Jordan Freking ’12 was on his last drink when Juan Carlos “JC” Reyna walked into Macho, a popular nightclub in Mexico City’s Zona Rosa gay district, in July 2010.
Having danced the night away without meeting a worthy amigo (think Goodrich on any given Friday night), Freking was tired and ready to return home – until the two handsome men locked eyes in a penetrating gaze. Last Saturday, 20 months after their first encounter and 2500 miles away from the Mexico City nightclub, Freking and Reyna were lawfully married at the Williamstown Town Hall, vowing to love each other in friendship and weakness, good times and misfortune, achievement and failure.
“When I walked into Macho I spotted Jordan and just stopped – I had never seen anyone like him in my entire life,” Reyna, who is 25 years old and employed as a physical therapist, recounted. “I was really nervous but finally mustered the courage to go over and talk to him.”
Freking clearly remembers Reyna’s initial jitters: “He walked towards me, then stopped, walked towards me again, and then stopped,” Freking said. “Finally, he came up next to me, and I was like, ‘Wow, he’s hot.’”
After a passionate night of good conversation and more, Reyna was intrigued enough to ask Freking, who was studying abroad for his junior year, out to coffee the next day. One date led to another, and soon Reyna, who resides six hours north of the Mexican capital in the coastal city of Tampico, was making the drive every weekend to see Freking in Mexico City.
“I was reading a novel at the time that talked about love and souls, and it seemed that everything I was reading matched what I was feeling for Jordan,” said Reyna, as Freking jokingly rolled his eyes next to him, adding that it was just a typical “Spanish romance novel.”
The couple lived together for several weeks in January 2011 and then shared an apartment in Tampico for the duration of last summer. While in Tampico, Freking split his time between studying for the LSAT and spending days on the stunning local beaches with Reyna. Together, the two even survived the destruction of Hurricane Arlene, which devastated much of the Mexican coast in early July. “The water was rising and there was flooding everywhere,” Reyna recalled. “I sometimes wonder how we survived that night.”
Then, in late August, just over a year after their first encounter, Reyna turned to Freking and said something that the Williams senior could not have expected: “I told him that I loved him and wanted to marry him,” Reyna recalled. “I knew that I had a much more stable life, with a good job and all, so I gave him time to think about it.”
Freking definitely had a lot to think about. Because the U.S. government does not yet recognize same-sex marriage on the federal level, the couple’s wedlock would not provide Reyna with a path towards naturalization. As a result, Reyna would only be able to obtain a six-month visitor’s visa to the United States, after which he would be expected to return to Mexico for at least three months before again applying for a hard-to-obtain visitor’s visa. If Freking were to marry Reyna, the only way to remain together long-term would be for Freking to move to Tampico, an option that would render law school impossible in the near future. After much deliberation, Freking decided to follow his heart, and called Reyna from his home in Le Mars, Iowa, to accept his proposal.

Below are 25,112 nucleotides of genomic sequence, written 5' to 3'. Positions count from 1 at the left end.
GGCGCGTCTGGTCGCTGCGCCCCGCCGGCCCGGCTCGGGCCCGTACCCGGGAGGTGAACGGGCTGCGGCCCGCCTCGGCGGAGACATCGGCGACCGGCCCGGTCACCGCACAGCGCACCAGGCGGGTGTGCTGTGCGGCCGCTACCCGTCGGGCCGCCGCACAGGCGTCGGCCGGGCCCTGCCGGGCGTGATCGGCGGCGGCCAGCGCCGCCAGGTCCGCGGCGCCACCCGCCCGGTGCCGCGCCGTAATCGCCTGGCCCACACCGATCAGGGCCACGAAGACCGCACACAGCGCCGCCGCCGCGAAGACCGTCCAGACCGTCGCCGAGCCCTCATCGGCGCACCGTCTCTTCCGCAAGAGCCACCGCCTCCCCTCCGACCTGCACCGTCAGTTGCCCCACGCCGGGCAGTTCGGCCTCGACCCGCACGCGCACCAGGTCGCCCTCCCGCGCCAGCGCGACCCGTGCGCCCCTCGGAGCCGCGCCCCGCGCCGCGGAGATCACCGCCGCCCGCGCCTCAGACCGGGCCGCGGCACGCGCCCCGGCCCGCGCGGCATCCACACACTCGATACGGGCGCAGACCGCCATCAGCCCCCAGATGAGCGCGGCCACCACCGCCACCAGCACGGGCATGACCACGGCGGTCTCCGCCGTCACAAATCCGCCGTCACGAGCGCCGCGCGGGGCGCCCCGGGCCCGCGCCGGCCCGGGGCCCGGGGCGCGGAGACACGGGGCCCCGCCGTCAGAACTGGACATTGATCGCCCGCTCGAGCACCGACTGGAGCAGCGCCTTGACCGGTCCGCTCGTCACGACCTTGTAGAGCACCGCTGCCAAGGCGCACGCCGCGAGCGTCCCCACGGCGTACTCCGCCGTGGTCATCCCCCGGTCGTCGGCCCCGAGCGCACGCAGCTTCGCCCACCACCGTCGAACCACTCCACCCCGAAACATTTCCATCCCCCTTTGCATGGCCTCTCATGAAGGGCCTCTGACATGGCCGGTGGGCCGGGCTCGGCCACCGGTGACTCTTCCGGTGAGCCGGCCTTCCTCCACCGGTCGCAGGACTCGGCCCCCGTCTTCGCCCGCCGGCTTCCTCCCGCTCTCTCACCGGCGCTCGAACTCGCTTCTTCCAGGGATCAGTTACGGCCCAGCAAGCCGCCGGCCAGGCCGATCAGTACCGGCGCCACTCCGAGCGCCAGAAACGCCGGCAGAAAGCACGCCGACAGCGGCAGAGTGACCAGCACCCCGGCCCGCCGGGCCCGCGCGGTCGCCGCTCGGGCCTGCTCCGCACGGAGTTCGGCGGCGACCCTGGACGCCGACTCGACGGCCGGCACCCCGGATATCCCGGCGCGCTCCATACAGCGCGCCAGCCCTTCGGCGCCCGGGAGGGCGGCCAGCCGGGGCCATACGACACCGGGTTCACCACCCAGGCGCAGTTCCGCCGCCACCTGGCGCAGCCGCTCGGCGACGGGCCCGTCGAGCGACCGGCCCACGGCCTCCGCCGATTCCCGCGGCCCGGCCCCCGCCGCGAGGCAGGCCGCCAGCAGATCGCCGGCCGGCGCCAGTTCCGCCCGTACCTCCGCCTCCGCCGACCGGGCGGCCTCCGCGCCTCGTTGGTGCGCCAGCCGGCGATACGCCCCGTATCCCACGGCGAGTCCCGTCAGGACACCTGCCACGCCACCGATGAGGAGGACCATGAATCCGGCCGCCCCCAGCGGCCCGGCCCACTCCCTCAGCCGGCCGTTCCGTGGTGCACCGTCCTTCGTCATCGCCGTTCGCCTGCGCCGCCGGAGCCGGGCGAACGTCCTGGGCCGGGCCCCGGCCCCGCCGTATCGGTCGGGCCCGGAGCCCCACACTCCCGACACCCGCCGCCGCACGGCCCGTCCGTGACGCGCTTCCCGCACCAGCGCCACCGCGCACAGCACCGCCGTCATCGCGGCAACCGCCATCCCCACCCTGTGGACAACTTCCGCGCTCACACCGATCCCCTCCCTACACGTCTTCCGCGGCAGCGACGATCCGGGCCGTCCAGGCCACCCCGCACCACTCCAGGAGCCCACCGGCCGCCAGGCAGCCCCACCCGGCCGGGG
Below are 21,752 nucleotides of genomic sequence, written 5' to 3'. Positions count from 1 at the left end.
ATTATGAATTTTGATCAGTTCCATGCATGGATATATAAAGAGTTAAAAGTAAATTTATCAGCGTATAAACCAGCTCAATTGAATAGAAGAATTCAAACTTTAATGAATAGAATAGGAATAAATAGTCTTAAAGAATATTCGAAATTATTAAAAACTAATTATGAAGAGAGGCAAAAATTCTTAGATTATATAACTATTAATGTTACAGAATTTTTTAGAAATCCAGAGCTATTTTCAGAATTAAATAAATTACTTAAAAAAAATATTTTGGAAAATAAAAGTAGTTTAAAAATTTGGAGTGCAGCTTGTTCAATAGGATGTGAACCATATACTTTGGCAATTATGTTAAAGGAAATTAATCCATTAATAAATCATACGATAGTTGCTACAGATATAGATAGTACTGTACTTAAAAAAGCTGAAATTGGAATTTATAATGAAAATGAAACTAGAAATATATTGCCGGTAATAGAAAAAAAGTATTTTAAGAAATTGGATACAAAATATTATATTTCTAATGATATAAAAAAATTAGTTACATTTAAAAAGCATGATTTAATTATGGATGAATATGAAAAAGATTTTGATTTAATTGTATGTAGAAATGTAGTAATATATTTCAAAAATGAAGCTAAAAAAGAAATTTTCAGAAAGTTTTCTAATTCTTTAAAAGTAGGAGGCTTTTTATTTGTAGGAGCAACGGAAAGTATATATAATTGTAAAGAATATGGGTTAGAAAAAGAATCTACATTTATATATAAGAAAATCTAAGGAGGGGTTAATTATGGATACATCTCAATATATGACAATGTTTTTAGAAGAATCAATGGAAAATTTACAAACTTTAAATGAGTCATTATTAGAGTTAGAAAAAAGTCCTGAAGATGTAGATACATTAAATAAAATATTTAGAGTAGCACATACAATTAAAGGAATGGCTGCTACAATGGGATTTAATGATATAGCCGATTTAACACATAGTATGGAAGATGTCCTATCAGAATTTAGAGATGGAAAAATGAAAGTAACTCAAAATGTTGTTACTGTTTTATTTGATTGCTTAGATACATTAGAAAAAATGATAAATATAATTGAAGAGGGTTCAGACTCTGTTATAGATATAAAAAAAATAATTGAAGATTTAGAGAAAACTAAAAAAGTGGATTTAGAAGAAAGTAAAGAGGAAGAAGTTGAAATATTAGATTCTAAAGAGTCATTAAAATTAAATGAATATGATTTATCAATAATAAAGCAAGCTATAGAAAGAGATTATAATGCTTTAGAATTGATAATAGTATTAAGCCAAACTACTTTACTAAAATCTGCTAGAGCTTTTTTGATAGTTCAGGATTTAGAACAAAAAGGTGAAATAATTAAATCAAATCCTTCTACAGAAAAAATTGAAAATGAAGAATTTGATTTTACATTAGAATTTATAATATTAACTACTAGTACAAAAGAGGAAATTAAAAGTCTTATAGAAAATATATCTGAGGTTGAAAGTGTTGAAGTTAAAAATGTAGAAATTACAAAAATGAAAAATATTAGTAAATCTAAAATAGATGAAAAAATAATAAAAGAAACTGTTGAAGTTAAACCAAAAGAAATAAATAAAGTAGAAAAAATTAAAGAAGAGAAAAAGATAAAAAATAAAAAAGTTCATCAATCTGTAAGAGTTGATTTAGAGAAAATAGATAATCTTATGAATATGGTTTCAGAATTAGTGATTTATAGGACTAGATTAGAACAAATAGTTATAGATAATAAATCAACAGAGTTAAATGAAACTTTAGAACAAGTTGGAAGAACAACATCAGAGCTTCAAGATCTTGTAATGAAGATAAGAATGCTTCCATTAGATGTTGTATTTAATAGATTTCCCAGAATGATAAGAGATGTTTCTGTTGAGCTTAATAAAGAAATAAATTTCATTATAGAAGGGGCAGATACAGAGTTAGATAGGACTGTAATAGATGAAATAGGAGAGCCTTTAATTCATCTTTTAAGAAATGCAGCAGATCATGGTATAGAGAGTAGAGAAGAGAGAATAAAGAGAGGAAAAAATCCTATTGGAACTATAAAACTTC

“The two of us had already lived in Tampico with only JC as a breadwinner, and it was definitely a very enjoyable life,” Freking told me. “I thought, worst case scenario, I’ll just go to Tampico and live on the beach and be a stay-at-home husband. Plus I’ll have tons of time to work out and get tanned.”
Reyna was overjoyed with the decision. “We are opposites and we fight a lot, but I think we work so well together because we are so different,” he said. “Besides, it’s fun that we’re always having to make up after fights.”
After months of planning, Reyna finally came to the College last weekend, where he had already visited Freking, to be wed. Presided over by Town Clerk Mary Kennedy, the ceremony itself was attended by several dozen of Freking’s friends as well as a small cohort of Reyna’s closest companions, who had accompanied him from Mexico. “Do you promise to love JC even when his English is terrible?” Kennedy asked Freking, to the laughter of the audience.
In some ways, the wedding celebration itself was surprisingly like any number of Saturday nights at Williams. The weather was unseasonably cold, oversweet pad thai was consumed in large doses and Campus Safety and Security unsuccessfully attempted to sober the night. And yet, the night was so much more than that.
On Saturday, April 7, a love that began thousands of miles away was solidified on our very campus. With a loving kiss and the exchange of two shining rings, Freking and Reyna – now Jordan Reyna Freking and Juan Carlos Reyna Freking – were joined as one.